The nation is going through difficult economic times, which will prompt calls to “bolster jobs” with “temporary” government spending programs. The best long-term jobs program for America, however, is not more spending we can’t afford. If we want results, we need meaningful legal reform.
University of California-Berkeley economist Lisa Kimmel examined six common tort reforms adopted by states between 1970 and 1997 and found each reform increased employment in manufacturing 1.5 percent, construction 1.4 percent and 1 percent overall. To put this in perspective, one of these tort reforms in California would create more than 152,000 jobs; more than 87,000 jobs in New York, and more than 82,000 jobs in Florida.
Some states, as the evidence shows, have done a better job than others in containing tort or lawsuit costs and enacting meaningful reform.
The newly released U.S. Tort Liability Index: 2008 Report ranks the 50 states on the quality of their tort-liability system. The ranking is based on the level of each state’s tort awards, attorney fees, administrative costs, litigation risks and tort rules.
Twenty-one states qualify as “sinners,” meaning they suffer from weak tort rules plus high tort costs and high litigation risks. The sinners include Alabama, California, Illinois, New York, Pennsylvania, Washington (which has the highest product-liability tort costs) and West Virginia (which has the highest commercial tort costs).
Another 15 states are “salvageable.” Although they have high tort costs and risks, these can be curtailed if they fully implement and defend their tort reforms, and if they continue to enact reforms. Colorado, Florida, Michigan, South Carolina and Texas lead the way toward sanity among the salvageables.
Michigan, for instance, has a 1996 law that limits lawsuits that can be filed against the makers of pharmaceutical drugs approved by the Food and Drug Administration.
The five “saints” — Alaska, Mississippi, Ohio, Tennessee, and Utah — reap the rewards of strong tort rules with relatively low costs and low litigation risks.
Finally, there are nine “suckers.” Their tort costs are relatively low in these states, but they lack the laws to keep it that way. Suckers include Iowa, North Carolina, Virginia and Wyoming. They could be exploited by personal-injury lawyers.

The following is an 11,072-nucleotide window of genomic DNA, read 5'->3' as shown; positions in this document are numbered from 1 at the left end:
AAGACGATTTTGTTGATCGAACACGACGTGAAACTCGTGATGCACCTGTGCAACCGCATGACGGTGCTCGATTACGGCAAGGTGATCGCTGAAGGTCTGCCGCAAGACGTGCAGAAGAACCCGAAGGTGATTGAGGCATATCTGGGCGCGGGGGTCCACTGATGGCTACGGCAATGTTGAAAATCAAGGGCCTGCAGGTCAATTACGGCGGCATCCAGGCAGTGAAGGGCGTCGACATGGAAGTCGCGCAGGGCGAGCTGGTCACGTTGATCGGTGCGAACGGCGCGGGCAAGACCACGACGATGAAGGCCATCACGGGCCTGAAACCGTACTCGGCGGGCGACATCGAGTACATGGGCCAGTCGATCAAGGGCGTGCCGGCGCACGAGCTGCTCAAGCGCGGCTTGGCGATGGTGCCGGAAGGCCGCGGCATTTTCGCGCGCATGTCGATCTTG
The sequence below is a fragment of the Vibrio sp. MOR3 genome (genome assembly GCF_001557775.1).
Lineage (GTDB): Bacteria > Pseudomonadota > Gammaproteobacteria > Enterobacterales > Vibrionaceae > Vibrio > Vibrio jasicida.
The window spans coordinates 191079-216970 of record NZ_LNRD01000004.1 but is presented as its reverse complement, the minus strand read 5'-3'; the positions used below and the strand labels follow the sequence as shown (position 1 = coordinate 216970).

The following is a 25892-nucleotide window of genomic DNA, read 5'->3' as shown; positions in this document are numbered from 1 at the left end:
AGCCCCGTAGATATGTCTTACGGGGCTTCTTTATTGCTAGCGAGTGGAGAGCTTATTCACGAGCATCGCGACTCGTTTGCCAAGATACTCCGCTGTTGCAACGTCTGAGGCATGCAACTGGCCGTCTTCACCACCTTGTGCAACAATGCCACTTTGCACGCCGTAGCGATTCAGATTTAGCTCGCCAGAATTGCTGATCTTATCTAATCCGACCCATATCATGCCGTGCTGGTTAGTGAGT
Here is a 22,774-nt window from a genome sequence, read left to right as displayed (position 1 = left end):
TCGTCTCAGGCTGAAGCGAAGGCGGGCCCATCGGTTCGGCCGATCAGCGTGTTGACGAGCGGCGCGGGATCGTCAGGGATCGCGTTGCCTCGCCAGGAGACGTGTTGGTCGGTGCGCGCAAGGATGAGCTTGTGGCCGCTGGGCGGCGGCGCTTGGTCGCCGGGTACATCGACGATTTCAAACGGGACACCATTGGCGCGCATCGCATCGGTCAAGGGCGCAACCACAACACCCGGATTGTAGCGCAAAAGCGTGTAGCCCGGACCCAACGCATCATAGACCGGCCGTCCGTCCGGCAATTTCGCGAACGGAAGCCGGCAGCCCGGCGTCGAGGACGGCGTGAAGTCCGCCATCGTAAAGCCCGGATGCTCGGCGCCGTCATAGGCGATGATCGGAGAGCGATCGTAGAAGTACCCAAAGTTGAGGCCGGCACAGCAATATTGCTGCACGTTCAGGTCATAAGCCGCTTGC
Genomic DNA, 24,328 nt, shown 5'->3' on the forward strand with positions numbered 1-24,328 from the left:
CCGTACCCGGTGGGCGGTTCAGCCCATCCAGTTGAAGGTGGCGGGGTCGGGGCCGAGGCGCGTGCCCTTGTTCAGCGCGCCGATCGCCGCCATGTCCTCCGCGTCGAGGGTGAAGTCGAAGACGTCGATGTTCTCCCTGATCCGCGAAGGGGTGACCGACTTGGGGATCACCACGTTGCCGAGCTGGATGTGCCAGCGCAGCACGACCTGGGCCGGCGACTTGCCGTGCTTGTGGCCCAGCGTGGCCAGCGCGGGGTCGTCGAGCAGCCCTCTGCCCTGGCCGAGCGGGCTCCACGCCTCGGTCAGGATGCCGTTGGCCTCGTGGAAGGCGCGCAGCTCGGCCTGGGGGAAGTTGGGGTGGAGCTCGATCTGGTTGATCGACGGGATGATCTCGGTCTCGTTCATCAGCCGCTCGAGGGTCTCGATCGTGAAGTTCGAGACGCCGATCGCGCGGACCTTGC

When deciding where to start a new business or expand operations, manufacturers and entrepreneurs weigh heavily the legal environment. They opt for states with balanced tort systems that discourage excessive litigation. In 2006, for example, job growth was 57 percent greater in the 10 states with the best tort systems than in the 10 states with the worst. That same year state-level gross domestic product grew 25 percent faster in the 10 best versus the 10 worst.
Fear of lawsuits also causes companies to withhold beneficial products from markets, costing jobs. Volkswagen had planned to sell a 46 miles-per-gallon, three-wheel vehicle in the United States. It had qualified for California’s car-pool lanes. This “green machine” would have cost $17,000, but VW decided not to market it in the United States because of lawsuit fears.
Tort reform would also improve employee health care. Every year, one out of eight physicians gets hit with a malpractice suit. Medical-liability concerns prompt doctors to practice “defensive medicine,” ordering more tests and procedures than they would otherwise deem necessary in an attempt to avoid litigation. The resulting cost, $124 billion each year, unnecessarily adds 3.4 million Americans to the rolls of the uninsured because of higher health-insurance costs, and it reduces access.
The role of the tort system in compensating victims for their injuries is certainly valuable. But meritless plaintiffs and their opportunistic personal-injury lawyers clog courts with junk suits that stick Americans with a massive bill. Excessive litigation cost the U.S. economy $589 billion in 2006, equivalent to a yearly tax of $7,848 on a family of four. Much of that money went to overhead since only 15 cents of each tort-cost dollar goes to compensate plaintiffs.
Tort costs get passed on to consumers and health-care patients in the form of higher prices, quashing jobs and cutting wages and benefits for working people. The United States lost 63,000 net jobs in February. Common-sense tort reform should remain a top priority to create jobs and improve benefits for workers.
John Engler is president and chief executive of the National Association of Manufacturers and a former three-term governor of Michigan. Lawrence J. McQuillan is director of business and economic studies at the California-based Pacific Research Institute and co-author of the U.S. Tort Liability Index.